Reviewed by Gail M. Burns, November 2008

Fabulosity, thy name is Panto!

Everyone I took with me to see the 9th annual British-American Panto at the Ghent Playhouse – this year’s incarnation is nominally Jack and the Beanstalk with a smattering of Jack and Jill Went Up the Hill and Simple Simon Met a Pieman, and a healthy dollop (make that a giant wallop) of irreverent topical/political humor – agreed that this was the best Panto EVER! And while I have fond memories of all the others I have seen, I have to agree that this is an exceptionally cohesive and lively offering. Get tickets NOW!! They WILL sell out!

For those of you who aren’t familiar with the term Panto, it is a thoroughly British holiday tradition involving cross-dressing, audience participation (but not in the cross-dressing) and general mayhem. A well-known fairy tale is taken as the basis, so there is no need to explain a plot, and then every conceivable liberty is taken. Many of the jokes are groaners (and you are encouraged to groan all you want) and nothing is sacred.

So this year dim-witted, cow-loving Jack Trott (Sally McCarthy), after committing the fiduciary faux pas of selling his beloved Bossy (Rick Rowsell) for five magic beans, climbs the beanstalk and finds not one but two Mortgage Giants – Fannie Mae (Cathy Lee-Visscher) and Freddie Mac (Johnna Murray) – whose bullying greed knows no bounds. They hold all the gold, in the form of Harpie (Tom Detwiler, who also serves as director of these hijinks), the Magical Golden Harp, and Goldie (Joanne Maurer, also costumer extraordinaire), the Goose Who Lays the Golden Eggs.

Back down on terra firma Jack’s mother, Dame Foxy Trott (Paul Murphy), who bears an uncanny resemblance to a former female vice-presidential candidate who shall remain nameless (Hint: It’s not Geraldine Ferraro) is fretting over the adjustable rate mortgage on her farm and the Giants’ threat of foreclosure, as is her neighbor Simon (Judy Staber), who runs a dairy farm with his lovely daughter Jill (Ron Harrington). As Simon aptly laments, Fannie and Freddie sold him a balloon mortgage and he didn’t even get any balloons!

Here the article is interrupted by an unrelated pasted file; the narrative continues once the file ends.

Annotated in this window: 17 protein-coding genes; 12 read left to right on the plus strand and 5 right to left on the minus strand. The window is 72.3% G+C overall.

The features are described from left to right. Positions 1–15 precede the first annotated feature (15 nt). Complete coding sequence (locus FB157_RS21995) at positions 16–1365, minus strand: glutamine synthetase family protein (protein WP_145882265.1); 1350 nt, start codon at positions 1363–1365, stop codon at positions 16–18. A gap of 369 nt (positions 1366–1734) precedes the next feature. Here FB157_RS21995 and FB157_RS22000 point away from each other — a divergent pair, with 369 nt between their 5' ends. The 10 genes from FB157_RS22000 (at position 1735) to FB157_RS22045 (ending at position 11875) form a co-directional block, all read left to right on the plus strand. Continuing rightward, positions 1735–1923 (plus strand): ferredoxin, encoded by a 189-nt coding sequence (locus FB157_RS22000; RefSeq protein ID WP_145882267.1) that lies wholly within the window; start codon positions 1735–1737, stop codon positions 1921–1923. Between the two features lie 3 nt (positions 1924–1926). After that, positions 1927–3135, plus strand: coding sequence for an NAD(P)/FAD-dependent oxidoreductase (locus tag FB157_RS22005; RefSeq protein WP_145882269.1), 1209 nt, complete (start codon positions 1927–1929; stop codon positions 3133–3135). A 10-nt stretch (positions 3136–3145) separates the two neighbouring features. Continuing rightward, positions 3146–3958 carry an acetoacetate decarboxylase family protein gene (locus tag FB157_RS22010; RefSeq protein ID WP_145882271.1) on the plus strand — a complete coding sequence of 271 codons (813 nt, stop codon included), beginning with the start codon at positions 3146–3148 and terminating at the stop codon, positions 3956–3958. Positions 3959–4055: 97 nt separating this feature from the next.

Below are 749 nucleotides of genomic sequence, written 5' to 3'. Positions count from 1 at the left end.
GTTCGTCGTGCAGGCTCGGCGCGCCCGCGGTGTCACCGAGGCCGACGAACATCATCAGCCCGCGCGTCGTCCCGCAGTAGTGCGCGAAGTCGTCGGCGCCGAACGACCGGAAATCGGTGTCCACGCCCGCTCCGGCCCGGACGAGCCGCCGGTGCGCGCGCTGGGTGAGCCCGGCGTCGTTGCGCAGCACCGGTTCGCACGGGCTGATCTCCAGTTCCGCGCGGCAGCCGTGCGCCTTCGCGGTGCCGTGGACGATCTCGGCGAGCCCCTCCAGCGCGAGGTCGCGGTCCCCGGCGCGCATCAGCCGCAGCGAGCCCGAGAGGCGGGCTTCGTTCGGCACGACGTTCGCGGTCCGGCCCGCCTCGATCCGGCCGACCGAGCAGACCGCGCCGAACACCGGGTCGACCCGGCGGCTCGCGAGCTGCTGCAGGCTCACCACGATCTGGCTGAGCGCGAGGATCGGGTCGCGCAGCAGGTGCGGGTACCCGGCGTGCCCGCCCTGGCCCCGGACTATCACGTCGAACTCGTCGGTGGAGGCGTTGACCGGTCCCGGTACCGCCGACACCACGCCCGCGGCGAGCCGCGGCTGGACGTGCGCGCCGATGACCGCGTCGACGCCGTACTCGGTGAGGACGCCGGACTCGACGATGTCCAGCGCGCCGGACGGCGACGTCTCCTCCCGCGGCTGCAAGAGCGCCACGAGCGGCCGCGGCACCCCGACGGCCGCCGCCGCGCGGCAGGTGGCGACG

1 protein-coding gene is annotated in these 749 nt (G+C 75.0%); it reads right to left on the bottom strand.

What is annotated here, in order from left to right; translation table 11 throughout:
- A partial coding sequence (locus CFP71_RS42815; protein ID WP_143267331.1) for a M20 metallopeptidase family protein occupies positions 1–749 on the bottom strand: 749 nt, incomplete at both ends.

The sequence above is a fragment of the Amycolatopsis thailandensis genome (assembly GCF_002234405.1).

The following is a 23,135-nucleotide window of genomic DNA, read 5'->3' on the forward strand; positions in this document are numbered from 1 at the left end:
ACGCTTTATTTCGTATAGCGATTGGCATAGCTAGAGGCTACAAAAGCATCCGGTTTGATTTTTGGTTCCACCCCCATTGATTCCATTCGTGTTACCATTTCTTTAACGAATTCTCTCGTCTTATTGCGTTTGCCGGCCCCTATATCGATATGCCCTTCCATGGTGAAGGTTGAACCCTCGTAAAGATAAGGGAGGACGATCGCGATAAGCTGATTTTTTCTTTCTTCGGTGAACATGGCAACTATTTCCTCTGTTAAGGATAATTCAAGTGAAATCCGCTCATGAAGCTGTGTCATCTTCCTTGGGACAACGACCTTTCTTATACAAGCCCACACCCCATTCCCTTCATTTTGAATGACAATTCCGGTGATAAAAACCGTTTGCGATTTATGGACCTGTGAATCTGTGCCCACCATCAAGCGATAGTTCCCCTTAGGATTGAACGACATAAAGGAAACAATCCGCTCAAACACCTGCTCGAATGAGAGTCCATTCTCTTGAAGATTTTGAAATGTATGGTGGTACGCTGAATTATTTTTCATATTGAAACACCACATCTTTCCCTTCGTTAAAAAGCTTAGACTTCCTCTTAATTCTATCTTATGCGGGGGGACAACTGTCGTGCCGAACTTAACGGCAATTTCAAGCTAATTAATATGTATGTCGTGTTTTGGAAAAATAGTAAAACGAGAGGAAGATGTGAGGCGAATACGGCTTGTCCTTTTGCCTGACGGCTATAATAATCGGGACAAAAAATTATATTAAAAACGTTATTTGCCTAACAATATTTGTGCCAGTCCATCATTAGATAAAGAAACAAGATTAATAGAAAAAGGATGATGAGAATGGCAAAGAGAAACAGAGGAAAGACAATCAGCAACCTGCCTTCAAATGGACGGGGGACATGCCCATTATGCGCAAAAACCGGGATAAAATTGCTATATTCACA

Musical Director Paul Leyden tickles the ivories and plays Sweetie Pie the Pieman. At one point he sells Jill two scrumptious cream pies. Hmmm...two nasty giants and two cream pies in one Panto...is it any wonder that Jill gets a rousing cheer from the audience when she enters with pies in hand at the penultimate moment??

This year’s Panto is penned by the inestimable Johnna Murray, a founding member of the PantoLoons and a woman of vast talent. Over the years I have seen her in a wide variety of roles – from Sarah Jane Moore in Assassins to Amanda in Private Lives and Maureen in The Beauty Queen of Leenane – and I can’t remember a time I wasn’t entertained and impressed. The same applies here as she reveals her inner Jolly Green Giant – and he’s a doozy. Even though everyone on stage is great, when Murray is on you can’t take your eyes off of her.

The person Murray luminescence hurts most is fellow Giant Lee-Visscher. Lee-Visscher come across as more of a “girly-girl” on stage, with her classic features and blonde hair. It is a leap from playing the title role in Cinderella to being an evil green greed-meister. And besides, Murray gets the better wig.